Aside from some brief Bloomberg dispatches to those with a live connections, we have simply stopped talking about what we call the Great European Circus (i.e. the succession of contradictory statements by eurozone political and monetary officials) since they have become so absurd as to become utterly boring.
The funniest part, if it only were not true, is the unfortunate coincidence between the warning issued to European officials by Mr Zhu Min, Vice-Governor of the Peoples Bank of China, in Hong Kong this morning and the announcement by Jean-Claude Trichet before the European Parliament of his about-face on collateral eligibility rules for 2011. Judge for yourself:
Mr Zhu Min :
"Greece is only one case, but it's only a tip of the iceberg. I don't think Greece will go bankrupt because it's still relatively small, but we don't see decisive action that tells the market. 'We can solve it, we can close it,' so the market is very volatile."
He called Spain and Italy the "main concern today."
Mr Trichet :
“It is the intention of the ECB’s Governing Council to keep the minimum credit threshold in the collateral framework at investment grade level (BBB-) beyond the end of 2010.
In parallel, we would introduce, as of January 2011, a graded haircut schedule, which will continue to adequately protect the Eurosystem.”
Our longstanding Thaler's Corner readers know how much I really hate to fire on the Frankfurt ambulance, but this decision by Mr T to unveil such an important move outside of the sleeping ECB post-meetings may bring back memories.
Fast Rewind to March 2009 :
Chinese Premier Wen Jinbao, 13 March 2009 :
“We have lent a huge amount of money to the U.S. Of course we are concerned about the safety of our assets"
"To be honest, I am definitely a little worried."
(I call) on the United States to "maintain its good credit, to honor its promises and to guarantee the safety of China's assets."
Ben S. Bernanke, FOMC press release, le 18 march 2009 :
To provide greater support to mortgage lending and housing markets, the Committee decided today to increase the size of the Federal Reserve’s balance sheet further by purchasing up to an additional $750 billion of agency mortgage-backed securities, bringing its total purchases of these securities to up to $1.25 trillion this year, and to increase its purchases of agency debt this year by up to $100 billion to a total of up to $200 billion.
Moreover, to help improve conditions in private credit markets, the Committee decided to purchase up to $300 billion of longer-term Treasury securities over the next six months
Back to the Future:
The important thing is that the man who holds the key to all those European funds, Mr T, finally makes a decision. To wrap up today's short note, I have taken an extract from his speech which may bring a smile to the faces of those who have been anxiously observing the recent turn of events.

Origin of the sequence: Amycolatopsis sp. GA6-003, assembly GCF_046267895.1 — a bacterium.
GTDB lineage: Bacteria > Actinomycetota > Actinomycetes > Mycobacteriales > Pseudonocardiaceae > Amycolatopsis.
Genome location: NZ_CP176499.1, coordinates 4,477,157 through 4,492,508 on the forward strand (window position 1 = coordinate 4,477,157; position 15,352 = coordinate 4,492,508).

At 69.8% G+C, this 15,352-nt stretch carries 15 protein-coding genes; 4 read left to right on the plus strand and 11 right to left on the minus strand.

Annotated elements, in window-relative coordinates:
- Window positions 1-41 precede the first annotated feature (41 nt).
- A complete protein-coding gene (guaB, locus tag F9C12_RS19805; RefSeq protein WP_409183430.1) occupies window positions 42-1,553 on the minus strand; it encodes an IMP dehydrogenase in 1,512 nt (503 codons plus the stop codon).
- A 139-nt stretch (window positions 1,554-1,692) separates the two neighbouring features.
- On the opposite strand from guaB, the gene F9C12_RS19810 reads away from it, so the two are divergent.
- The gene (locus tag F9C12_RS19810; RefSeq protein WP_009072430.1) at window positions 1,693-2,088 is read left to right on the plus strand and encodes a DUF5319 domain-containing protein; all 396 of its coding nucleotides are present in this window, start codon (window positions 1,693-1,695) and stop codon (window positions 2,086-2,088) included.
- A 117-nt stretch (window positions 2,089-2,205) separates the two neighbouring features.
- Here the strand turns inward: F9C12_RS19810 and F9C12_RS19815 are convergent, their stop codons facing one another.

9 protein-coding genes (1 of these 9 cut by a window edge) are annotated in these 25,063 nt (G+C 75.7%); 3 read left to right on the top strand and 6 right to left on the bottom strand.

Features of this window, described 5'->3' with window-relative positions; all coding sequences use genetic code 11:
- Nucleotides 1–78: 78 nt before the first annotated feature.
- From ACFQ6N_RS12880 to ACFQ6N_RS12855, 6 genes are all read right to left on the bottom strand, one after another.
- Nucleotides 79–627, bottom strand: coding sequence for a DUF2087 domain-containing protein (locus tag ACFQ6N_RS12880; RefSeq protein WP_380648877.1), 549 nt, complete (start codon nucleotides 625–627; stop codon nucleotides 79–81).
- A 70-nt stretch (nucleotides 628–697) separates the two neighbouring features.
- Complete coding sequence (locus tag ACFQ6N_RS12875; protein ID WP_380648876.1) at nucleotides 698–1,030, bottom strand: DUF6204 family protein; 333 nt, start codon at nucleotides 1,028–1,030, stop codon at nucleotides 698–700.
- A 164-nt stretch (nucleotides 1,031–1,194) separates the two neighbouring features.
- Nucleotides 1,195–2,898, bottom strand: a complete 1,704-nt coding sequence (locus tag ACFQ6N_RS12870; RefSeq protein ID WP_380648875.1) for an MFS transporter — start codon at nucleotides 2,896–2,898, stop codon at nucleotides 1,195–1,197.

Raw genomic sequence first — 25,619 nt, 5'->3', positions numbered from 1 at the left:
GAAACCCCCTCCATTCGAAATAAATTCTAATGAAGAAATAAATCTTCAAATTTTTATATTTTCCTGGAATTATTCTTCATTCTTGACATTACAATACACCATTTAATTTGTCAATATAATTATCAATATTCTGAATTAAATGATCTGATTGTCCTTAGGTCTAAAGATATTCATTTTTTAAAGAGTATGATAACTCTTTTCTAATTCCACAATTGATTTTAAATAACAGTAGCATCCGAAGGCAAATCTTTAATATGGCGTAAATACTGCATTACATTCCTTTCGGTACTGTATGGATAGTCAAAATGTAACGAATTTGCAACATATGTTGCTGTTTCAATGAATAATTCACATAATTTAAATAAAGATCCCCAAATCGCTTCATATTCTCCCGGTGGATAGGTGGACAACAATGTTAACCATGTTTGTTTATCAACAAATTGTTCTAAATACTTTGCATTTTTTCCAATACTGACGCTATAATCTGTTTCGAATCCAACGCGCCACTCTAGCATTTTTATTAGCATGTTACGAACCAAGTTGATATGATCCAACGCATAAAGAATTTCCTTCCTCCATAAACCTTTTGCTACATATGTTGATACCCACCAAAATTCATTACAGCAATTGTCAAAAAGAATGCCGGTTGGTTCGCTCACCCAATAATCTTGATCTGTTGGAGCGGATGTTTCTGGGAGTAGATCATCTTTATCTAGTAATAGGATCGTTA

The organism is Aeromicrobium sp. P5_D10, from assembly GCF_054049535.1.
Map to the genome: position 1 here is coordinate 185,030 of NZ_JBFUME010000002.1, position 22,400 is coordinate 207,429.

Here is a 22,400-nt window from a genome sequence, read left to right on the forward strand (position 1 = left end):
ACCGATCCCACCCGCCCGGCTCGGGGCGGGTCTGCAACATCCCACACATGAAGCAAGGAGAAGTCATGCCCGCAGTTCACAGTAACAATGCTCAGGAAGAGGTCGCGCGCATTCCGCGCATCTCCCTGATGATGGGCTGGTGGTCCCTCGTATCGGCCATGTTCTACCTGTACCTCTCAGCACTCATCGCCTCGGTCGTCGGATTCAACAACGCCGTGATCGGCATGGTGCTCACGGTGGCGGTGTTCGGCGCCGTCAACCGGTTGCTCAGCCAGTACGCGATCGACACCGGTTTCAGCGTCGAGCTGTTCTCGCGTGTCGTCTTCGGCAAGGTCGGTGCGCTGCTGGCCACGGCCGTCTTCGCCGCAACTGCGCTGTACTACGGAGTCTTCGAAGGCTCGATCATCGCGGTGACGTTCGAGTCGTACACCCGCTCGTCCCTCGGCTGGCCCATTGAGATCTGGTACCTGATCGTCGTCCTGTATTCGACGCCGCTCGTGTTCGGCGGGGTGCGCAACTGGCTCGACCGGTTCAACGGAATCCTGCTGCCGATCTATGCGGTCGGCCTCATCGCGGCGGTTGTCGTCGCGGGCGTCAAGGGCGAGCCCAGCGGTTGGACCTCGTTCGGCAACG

In the current circumstances, where Europe faces further pivotal decisions, it is more important than ever to recognise that a prosperous union requires determined action by all.
Whatever direction the upcoming decisions regarding the current situation may take, the most important issue is that Europe’s policy-makers live up to their responsibilities.
Monetary Union in Europe is far more than a monetary arrangement. It is a union of shared destiny.
Wir teilen ein gemeinsames Schicksal. Nous partageons un destin commun. Condividiamo un destino commune. Compartimos un destino común.
For those still interested in the macro picture (yes, there are still a few), check out these figures:
· M3 and private-sector banking sector loans contracting (-0.4%) on the eurozone.
· Consumer spending in France for February declined -1.2%, vs expectations of +0.4%.
· In Italy, this indicator fell -0.5% in January, vs expectations of +0.1%.
· Check out the graph, below, illustrating the deflationist entropy, with inter-enterprise services prices, published this morning, down -1.5% y-o-y, the steepest fall since 1985.
Inter-enterprise services prices in Japan
Have a good day.
Asset allocation baises:
- Interest rates: We consider that history is still on the side of flattening, and our choices in maturities and structures, below, brings an added measure of protection.
- Equities: Stock markets remain generally murky, which, on the other hand, can be seen in the very low implied volatility levels of Eurostoxx options. We are beginning to see some opportunist switches (long or short) vs long option positions (calls or puts).
Moreover, beacuse of my conviction in the inevitability of a Greek bail-out, I am not proposing anymore the same hedging strategies (put ratios or ladders).
Disclosure: Long 20 years OAT and 30 years BTP Zero Coupons, EDF Corp 5 Years 4.5%, Grece 2 Y and 10 Y bonds